More than three decades later and 150 million copies of his books sold, the novelist has well and truly achieved his aim
Welsh author Ken Follett on how his popular thrillers stem from deep research
When a young Ken Follett was once asked in an interview what his motivation was in being a writer, he replied that it was about the money.
More than three decades later and 150 million copies of his books sold, the Welsh novelist has well and truly achieved his aim. Yet the 68-year-old laughs it off with some embarrassment.
“If that was my real motivation then I would have stopped years ago, retired and played golf,” he says, speaking at the Frankfurt Book Fair yesterday.
“But ever since I became successful I kept working because I want to write stories that entertain millions of people. I still want to do to that, because every day I wake up in the morning I think about the story that I am working on and what am I going to do next.”
Follett has returned to the book fair to launch the German edition of his latest novel, A Column of Fire. Released last month, the historical novel is the third instalment of his sagas based in the English city of Kingsbridge.
This time around, the action takes place in 1558. With Europe in flux, the young English queen, Elizabeth Tudor – Elizabeth I – establishes the country’s first spy agency to flush out potential assassination plots.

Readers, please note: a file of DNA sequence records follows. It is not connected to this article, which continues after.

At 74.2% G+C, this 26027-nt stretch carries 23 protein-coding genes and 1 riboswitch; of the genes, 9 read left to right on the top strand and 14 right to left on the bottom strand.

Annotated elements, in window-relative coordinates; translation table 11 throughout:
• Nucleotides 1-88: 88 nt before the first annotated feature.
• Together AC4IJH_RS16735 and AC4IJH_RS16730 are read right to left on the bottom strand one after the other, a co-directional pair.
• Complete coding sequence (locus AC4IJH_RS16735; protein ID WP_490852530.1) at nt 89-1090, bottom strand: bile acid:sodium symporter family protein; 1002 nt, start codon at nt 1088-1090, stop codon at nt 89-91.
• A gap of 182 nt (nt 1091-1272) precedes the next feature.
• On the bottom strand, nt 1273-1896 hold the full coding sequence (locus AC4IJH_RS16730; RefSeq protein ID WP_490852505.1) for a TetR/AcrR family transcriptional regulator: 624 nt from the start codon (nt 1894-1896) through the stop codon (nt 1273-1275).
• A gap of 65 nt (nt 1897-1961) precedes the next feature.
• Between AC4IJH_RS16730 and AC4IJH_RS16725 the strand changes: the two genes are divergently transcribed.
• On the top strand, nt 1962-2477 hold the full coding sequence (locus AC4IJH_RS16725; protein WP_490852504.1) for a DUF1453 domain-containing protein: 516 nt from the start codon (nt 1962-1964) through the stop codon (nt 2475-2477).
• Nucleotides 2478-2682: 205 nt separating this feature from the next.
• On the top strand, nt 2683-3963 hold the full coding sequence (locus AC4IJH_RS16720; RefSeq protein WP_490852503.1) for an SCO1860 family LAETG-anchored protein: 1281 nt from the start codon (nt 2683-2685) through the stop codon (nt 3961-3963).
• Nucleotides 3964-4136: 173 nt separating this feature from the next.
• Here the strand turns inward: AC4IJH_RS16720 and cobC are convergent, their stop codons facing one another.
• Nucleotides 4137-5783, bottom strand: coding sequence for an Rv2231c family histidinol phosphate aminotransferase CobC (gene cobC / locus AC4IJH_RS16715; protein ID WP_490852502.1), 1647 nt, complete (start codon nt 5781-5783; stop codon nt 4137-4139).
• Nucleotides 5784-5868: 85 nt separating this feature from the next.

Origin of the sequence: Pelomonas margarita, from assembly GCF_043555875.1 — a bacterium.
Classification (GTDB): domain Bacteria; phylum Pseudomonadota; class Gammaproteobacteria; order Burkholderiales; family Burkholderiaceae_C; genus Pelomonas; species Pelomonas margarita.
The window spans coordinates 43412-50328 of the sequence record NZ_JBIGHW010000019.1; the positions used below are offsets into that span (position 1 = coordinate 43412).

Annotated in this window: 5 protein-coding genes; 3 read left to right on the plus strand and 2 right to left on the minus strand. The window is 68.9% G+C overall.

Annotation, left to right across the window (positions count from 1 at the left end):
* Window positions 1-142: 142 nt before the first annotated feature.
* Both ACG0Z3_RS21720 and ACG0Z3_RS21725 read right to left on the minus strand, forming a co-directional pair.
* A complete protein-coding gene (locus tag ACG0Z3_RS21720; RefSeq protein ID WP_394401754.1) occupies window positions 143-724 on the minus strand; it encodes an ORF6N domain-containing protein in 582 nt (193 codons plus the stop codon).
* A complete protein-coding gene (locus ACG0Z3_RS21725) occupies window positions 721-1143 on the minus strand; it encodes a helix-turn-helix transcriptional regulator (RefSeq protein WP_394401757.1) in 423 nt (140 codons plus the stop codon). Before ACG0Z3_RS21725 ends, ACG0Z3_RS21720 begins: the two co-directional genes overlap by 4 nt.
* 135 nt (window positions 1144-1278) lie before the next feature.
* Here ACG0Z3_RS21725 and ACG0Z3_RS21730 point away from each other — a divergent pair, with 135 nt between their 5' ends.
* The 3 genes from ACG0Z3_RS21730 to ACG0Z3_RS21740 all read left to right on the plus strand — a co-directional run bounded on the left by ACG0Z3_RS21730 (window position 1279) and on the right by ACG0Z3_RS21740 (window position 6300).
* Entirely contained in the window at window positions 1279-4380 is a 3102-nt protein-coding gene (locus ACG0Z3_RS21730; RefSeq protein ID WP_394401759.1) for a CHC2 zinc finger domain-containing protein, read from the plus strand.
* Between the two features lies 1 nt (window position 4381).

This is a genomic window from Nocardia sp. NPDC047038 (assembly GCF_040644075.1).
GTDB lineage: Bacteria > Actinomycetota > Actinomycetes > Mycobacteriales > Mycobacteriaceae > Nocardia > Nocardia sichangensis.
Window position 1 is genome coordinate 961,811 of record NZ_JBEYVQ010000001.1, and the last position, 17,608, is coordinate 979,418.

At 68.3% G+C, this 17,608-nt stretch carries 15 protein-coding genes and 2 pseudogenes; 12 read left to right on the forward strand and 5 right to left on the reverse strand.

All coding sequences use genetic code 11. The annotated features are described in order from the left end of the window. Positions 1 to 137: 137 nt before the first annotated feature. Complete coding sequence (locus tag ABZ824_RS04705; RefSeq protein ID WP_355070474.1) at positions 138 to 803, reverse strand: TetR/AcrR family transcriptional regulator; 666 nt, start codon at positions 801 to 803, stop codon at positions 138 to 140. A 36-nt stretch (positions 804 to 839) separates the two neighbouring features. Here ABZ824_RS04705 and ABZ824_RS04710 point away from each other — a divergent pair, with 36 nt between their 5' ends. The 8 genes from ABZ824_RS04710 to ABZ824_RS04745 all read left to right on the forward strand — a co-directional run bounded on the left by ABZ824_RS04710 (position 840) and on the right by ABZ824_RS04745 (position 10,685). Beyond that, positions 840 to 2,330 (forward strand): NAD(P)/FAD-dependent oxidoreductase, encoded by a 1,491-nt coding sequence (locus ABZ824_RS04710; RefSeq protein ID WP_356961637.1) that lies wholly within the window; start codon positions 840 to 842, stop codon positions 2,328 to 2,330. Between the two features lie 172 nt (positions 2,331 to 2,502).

While admitting his work teems with action, Follett says the cloak and dagger adventures of A Column of Fire are far removed from what is expected from a popular spy novel. “The misgivings that I have about reading thrillers is [that] the mission of the spy is perfunctory,” he says.
“It was a pretext for a character like a James Bond to fight his way out of. I wanted my spies to have an important mission and in order to do that I had to study what they did.”
With Follett’s novels spanning periods of history ranging from 12th century England to the Second World War, he states that his work goes through a rigorous research process.
“I sometimes use the services of a researcher to find me old books and maps and people to interview, but I conduct all the interviews myself,” he says.
“I also speak to various history professors, which I acknowledge in my books, because if I make a slip or write something that didn’t happen in the 16th century because I never thought to question it, then these historians will let me know.”
While pleased that his books are based on fact, Follett expresses caution at the notion that his work is viewed as anything but entertainment.
“My main aim in writing is to draw my reader into an imaginary world and make them prefer that world than the real one. I use real history because it heightens the drama of the story,” he says.
“While it is also true that my readers like the fact that they learned something from my books, I consider that a bonus. I don’t think of myself as an educator.
“I back off from that because if I say yes to that question then people will think my book as worthy. And a lot of the times, people think of worthy books as boring.”
With the Middle East full of its own colourful history and evocative real-life characters, Follett told The National it would be an ideal setting for a future book.
“It is a region that has everything you need for a dramatic story,” he says. “It had terrible wars, rival powers and extraordinary romantic landscapes. So I can easily imagine a history based on the history of the Middle East.”
A Column of Fire (published by Pan Macmillan) by Ken Follett is out now